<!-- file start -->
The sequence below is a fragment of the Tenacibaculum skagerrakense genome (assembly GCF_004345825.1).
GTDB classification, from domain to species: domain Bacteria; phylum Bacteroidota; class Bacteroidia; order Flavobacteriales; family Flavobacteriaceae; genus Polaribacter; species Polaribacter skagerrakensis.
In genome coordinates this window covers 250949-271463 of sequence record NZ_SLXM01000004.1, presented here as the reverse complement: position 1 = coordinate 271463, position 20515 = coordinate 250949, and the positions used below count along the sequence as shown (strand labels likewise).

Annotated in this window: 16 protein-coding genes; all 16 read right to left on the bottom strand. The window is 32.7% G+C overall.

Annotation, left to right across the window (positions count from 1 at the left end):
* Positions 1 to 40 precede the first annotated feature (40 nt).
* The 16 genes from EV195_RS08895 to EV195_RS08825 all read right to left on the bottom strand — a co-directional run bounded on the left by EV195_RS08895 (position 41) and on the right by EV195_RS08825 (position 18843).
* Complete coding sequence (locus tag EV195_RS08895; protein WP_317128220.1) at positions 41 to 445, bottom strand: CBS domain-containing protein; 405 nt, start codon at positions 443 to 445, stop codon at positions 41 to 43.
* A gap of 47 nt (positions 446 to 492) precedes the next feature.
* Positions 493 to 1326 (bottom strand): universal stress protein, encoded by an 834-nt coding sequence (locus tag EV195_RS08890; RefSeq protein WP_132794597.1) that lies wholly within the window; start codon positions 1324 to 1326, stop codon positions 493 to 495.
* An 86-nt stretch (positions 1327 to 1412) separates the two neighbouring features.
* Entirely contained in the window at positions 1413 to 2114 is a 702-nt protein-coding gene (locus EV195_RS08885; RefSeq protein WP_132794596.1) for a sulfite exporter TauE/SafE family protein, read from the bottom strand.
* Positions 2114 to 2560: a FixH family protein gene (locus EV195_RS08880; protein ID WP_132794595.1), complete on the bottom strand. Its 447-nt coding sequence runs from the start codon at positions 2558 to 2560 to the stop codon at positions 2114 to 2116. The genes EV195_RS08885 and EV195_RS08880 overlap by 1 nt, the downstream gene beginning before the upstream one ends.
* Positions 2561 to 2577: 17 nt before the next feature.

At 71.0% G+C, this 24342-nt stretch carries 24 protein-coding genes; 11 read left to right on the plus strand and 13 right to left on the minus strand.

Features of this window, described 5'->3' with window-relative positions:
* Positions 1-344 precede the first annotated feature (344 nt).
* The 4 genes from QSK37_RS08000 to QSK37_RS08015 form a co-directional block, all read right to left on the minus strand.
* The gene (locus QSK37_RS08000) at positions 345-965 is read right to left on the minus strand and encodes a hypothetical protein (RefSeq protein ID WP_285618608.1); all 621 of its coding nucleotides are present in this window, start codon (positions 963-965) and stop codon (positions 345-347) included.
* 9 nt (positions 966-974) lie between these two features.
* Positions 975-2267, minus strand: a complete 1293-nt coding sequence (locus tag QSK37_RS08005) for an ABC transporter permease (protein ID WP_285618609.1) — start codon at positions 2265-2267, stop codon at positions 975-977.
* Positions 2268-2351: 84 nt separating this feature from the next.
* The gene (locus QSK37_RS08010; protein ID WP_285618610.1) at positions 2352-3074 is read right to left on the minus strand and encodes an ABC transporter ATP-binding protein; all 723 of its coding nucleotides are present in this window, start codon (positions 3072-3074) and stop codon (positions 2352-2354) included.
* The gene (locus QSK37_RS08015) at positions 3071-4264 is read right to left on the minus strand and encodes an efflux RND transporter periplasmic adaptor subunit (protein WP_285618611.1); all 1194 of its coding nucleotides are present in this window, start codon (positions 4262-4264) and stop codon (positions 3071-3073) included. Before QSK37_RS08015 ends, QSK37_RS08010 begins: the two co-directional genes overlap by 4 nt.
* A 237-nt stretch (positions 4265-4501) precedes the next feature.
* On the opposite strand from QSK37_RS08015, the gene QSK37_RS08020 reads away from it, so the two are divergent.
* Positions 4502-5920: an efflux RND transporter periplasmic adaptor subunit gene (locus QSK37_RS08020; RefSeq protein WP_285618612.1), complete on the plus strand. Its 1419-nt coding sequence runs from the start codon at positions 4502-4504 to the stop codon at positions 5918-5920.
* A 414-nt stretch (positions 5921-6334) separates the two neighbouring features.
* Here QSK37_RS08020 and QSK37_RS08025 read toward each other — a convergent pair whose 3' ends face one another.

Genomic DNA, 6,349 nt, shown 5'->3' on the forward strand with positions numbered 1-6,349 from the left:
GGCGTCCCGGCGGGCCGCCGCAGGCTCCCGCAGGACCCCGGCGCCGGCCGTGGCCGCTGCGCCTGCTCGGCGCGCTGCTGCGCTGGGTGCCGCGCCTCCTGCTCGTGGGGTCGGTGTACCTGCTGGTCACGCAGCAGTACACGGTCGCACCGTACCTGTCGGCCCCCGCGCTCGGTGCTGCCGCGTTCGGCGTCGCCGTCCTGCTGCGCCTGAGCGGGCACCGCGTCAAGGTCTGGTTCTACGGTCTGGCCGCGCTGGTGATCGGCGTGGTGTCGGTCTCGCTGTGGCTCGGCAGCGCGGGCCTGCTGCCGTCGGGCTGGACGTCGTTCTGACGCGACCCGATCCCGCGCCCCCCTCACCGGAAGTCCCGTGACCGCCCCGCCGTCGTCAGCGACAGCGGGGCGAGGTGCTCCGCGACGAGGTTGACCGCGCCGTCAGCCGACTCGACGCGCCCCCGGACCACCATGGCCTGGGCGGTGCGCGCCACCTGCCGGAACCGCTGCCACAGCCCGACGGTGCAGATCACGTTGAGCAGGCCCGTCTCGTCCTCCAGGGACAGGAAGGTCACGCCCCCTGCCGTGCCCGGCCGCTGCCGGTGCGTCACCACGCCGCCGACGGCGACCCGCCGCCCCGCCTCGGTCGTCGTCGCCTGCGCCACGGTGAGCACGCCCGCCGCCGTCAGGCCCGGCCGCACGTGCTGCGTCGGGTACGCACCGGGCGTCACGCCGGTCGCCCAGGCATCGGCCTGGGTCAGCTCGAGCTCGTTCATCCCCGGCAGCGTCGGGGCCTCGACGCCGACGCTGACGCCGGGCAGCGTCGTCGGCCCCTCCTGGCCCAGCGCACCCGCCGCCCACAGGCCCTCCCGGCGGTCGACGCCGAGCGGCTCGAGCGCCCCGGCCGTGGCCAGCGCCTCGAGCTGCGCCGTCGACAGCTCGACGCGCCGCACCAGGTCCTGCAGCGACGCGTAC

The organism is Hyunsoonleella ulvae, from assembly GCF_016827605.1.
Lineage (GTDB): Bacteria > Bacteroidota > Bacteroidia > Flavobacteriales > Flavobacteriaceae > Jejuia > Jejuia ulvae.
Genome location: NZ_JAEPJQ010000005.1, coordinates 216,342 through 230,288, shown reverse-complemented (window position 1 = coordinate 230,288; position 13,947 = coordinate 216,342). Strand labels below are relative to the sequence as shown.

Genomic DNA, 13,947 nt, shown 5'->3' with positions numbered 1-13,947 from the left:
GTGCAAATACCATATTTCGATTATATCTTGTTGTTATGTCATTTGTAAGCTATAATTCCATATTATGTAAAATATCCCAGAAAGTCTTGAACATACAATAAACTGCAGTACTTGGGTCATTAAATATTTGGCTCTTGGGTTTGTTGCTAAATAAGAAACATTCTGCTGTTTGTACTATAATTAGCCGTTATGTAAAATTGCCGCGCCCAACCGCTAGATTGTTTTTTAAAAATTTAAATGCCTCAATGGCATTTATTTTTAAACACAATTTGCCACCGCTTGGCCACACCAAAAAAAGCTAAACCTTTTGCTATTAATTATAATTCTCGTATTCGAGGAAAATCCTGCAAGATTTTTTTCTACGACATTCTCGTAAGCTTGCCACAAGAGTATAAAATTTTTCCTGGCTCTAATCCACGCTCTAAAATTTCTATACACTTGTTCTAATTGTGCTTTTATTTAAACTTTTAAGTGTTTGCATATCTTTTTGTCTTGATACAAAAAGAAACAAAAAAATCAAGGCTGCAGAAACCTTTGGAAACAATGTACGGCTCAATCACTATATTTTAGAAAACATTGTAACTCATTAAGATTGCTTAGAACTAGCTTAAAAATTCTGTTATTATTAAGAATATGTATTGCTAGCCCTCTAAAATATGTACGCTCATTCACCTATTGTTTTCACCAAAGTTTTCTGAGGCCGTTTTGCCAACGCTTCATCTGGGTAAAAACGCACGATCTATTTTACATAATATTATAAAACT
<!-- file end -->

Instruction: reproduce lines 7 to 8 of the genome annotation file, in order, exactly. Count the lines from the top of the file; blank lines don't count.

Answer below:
* The 16 genes from EV195_RS08895 to EV195_RS08825 all read right to left on the bottom strand — a co-directional run bounded on the left by EV195_RS08895 (position 41) and on the right by EV195_RS08825 (position 18843).
* Complete coding sequence (locus tag EV195_RS08895; protein WP_317128220.1) at positions 41 to 445, bottom strand: CBS domain-containing protein; 405 nt, start codon at positions 443 to 445, stop codon at positions 41 to 43.